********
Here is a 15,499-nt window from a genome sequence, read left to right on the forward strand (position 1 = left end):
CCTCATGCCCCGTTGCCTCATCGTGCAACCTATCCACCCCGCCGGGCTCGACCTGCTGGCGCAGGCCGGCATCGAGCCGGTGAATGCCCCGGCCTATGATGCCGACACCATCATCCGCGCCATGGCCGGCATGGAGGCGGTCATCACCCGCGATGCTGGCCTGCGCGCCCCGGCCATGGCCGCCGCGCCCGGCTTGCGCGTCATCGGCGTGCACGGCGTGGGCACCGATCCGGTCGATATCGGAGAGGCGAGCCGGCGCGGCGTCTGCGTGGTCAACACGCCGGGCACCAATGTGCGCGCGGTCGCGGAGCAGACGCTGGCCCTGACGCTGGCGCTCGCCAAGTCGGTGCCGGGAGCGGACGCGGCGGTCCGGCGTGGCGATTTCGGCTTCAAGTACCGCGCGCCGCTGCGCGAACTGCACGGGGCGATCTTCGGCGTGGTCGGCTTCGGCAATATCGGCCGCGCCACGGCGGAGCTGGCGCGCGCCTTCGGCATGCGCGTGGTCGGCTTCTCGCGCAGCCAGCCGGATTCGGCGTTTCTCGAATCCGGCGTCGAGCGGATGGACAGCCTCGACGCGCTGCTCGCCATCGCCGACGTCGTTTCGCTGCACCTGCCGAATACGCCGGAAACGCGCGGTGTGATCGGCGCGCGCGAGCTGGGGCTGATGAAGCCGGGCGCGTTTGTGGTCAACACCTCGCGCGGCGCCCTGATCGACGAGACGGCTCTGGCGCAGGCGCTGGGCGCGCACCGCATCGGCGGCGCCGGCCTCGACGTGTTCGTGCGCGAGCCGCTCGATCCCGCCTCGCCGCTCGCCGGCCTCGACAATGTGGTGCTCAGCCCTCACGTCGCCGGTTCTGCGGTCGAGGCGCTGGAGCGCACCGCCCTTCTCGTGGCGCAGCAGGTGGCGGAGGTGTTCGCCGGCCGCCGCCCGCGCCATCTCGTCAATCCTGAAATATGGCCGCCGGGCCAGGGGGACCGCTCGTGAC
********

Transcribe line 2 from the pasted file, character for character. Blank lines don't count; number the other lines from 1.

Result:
CCTCATGCCCCGTTGCCTCATCGTGCAACCTATCCACCCCGCCGGGCTCGACCTGCTGGCGCAGGCCGGCATCGAGCCGGTGAATGCCCCGGCCTATGATGCCGACACCATCATCCGCGCCATGGCCGGCATGGAGGCGGTCATCACCCGCGATGCTGGCCTGCGCGCCCCGGCCATGGCCGCCGCGCCCGGCTTGCGCGTCATCGGCGTGCACGGCGTGGGCACCGATCCGGTCGATATCGGAGAGGCGAGCCGGCGCGGCGTCTGCGTGGTCAACACGCCGGGCACCAATGTGCGCGCGGTCGCGGAGCAGACGCTGGCCCTGACGCTGGCGCTCGCCAAGTCGGTGCCGGGAGCGGACGCGGCGGTCCGGCGTGGCGATTTCGGCTTCAAGTACCGCGCGCCGCTGCGCGAACTGCACGGGGCGATCTTCGGCGTGGTCGGCTTCGGCAATATCGGCCGCGCCACGGCGGAGCTGGCGCGCGCCTTCGGCATGCGCGTGGTCGGCTTCTCGCGCAGCCAGCCGGATTCGGCGTTTCTCGAATCCGGCGTCGAGCGGATGGACAGCCTCGACGCGCTGCTCGCCATCGCCGACGTCGTTTCGCTGCACCTGCCGAATACGCCGGAAACGCGCGGTGTGATCGGCGCGCGCGAGCTGGGGCTGATGAAGCCGGGCGCGTTTGTGGTCAACACCTCGCGCGGCGCCCTGATCGACGAGACGGCTCTGGCGCAGGCGCTGGGCGCGCACCGCATCGGCGGCGCCGGCCTCGACGTGTTCGTGCGCGAGCCGCTCGATCCCGCCTCGCCGCTCGCCGGCCTCGACAATGTGGTGCTCAGCCCTCACGTCGCCGGTTCTGCGGTCGAGGCGCTGGAGCGCACCGCCCTTCTCGTGGCGCAGCAGGTGGCGGAGGTGTTCGCCGGCCGCCGCCCGCGCCATCTCGTCAATCCTGAAATATGGCCGCCGGGCCAGGGGGACCGCTCGTGAC